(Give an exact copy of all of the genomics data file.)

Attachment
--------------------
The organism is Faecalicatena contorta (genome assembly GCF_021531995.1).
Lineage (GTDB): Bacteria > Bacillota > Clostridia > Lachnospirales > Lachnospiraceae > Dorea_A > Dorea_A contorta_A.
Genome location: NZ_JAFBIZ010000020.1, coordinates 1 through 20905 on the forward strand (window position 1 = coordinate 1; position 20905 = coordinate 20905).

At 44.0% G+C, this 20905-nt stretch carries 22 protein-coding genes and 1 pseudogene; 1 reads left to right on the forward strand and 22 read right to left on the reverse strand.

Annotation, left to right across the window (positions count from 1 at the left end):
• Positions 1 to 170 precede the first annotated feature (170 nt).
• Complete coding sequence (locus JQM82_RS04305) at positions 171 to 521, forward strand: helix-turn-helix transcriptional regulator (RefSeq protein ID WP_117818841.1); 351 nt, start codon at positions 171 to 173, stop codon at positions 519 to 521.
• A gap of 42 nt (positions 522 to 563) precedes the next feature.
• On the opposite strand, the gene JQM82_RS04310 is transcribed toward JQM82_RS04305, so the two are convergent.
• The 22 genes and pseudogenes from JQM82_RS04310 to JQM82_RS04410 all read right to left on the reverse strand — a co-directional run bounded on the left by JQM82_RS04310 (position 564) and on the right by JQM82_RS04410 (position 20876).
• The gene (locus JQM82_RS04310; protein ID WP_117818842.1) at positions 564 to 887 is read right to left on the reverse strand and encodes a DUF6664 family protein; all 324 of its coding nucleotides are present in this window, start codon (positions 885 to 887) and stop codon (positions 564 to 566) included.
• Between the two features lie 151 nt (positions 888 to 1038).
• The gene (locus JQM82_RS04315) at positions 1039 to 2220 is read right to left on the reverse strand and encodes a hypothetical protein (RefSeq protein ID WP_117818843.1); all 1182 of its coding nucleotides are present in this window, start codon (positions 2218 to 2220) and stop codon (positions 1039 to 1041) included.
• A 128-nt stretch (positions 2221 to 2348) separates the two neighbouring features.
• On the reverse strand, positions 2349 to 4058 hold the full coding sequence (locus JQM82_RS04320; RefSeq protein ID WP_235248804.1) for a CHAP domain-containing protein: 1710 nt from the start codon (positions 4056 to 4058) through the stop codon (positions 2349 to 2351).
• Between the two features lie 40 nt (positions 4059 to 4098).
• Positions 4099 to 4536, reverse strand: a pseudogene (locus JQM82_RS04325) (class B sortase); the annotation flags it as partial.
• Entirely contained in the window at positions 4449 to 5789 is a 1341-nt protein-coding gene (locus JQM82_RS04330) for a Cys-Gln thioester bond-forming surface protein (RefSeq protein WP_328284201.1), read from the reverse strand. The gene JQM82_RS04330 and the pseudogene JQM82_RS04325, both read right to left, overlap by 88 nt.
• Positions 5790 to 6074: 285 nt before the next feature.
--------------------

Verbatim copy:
The organism is Faecalicatena contorta (genome assembly GCF_021531995.1).
Lineage (GTDB): Bacteria > Bacillota > Clostridia > Lachnospirales > Lachnospiraceae > Dorea_A > Dorea_A contorta_A.
Genome location: NZ_JAFBIZ010000020.1, coordinates 1 through 20905 on the forward strand (window position 1 = coordinate 1; position 20905 = coordinate 20905).

At 44.0% G+C, this 20905-nt stretch carries 22 protein-coding genes and 1 pseudogene; 1 reads left to right on the forward strand and 22 read right to left on the reverse strand.

Annotation, left to right across the window (positions count from 1 at the left end):
• Positions 1 to 170 precede the first annotated feature (170 nt).
• Complete coding sequence (locus JQM82_RS04305) at positions 171 to 521, forward strand: helix-turn-helix transcriptional regulator (RefSeq protein ID WP_117818841.1); 351 nt, start codon at positions 171 to 173, stop codon at positions 519 to 521.
• A gap of 42 nt (positions 522 to 563) precedes the next feature.
• On the opposite strand, the gene JQM82_RS04310 is transcribed toward JQM82_RS04305, so the two are convergent.
• The 22 genes and pseudogenes from JQM82_RS04310 to JQM82_RS04410 all read right to left on the reverse strand — a co-directional run bounded on the left by JQM82_RS04310 (position 564) and on the right by JQM82_RS04410 (position 20876).
• The gene (locus JQM82_RS04310; protein ID WP_117818842.1) at positions 564 to 887 is read right to left on the reverse strand and encodes a DUF6664 family protein; all 324 of its coding nucleotides are present in this window, start codon (positions 885 to 887) and stop codon (positions 564 to 566) included.
• Between the two features lie 151 nt (positions 888 to 1038).
• The gene (locus JQM82_RS04315) at positions 1039 to 2220 is read right to left on the reverse strand and encodes a hypothetical protein (RefSeq protein ID WP_117818843.1); all 1182 of its coding nucleotides are present in this window, start codon (positions 2218 to 2220) and stop codon (positions 1039 to 1041) included.
• A 128-nt stretch (positions 2221 to 2348) separates the two neighbouring features.
• On the reverse strand, positions 2349 to 4058 hold the full coding sequence (locus JQM82_RS04320; RefSeq protein ID WP_235248804.1) for a CHAP domain-containing protein: 1710 nt from the start codon (positions 4056 to 4058) through the stop codon (positions 2349 to 2351).
• Between the two features lie 40 nt (positions 4059 to 4098).
• Positions 4099 to 4536, reverse strand: a pseudogene (locus JQM82_RS04325) (class B sortase); the annotation flags it as partial.
• Entirely contained in the window at positions 4449 to 5789 is a 1341-nt protein-coding gene (locus JQM82_RS04330) for a Cys-Gln thioester bond-forming surface protein (RefSeq protein WP_328284201.1), read from the reverse strand. The gene JQM82_RS04330 and the pseudogene JQM82_RS04325, both read right to left, overlap by 88 nt.
• Positions 5790 to 6074: 285 nt before the next feature.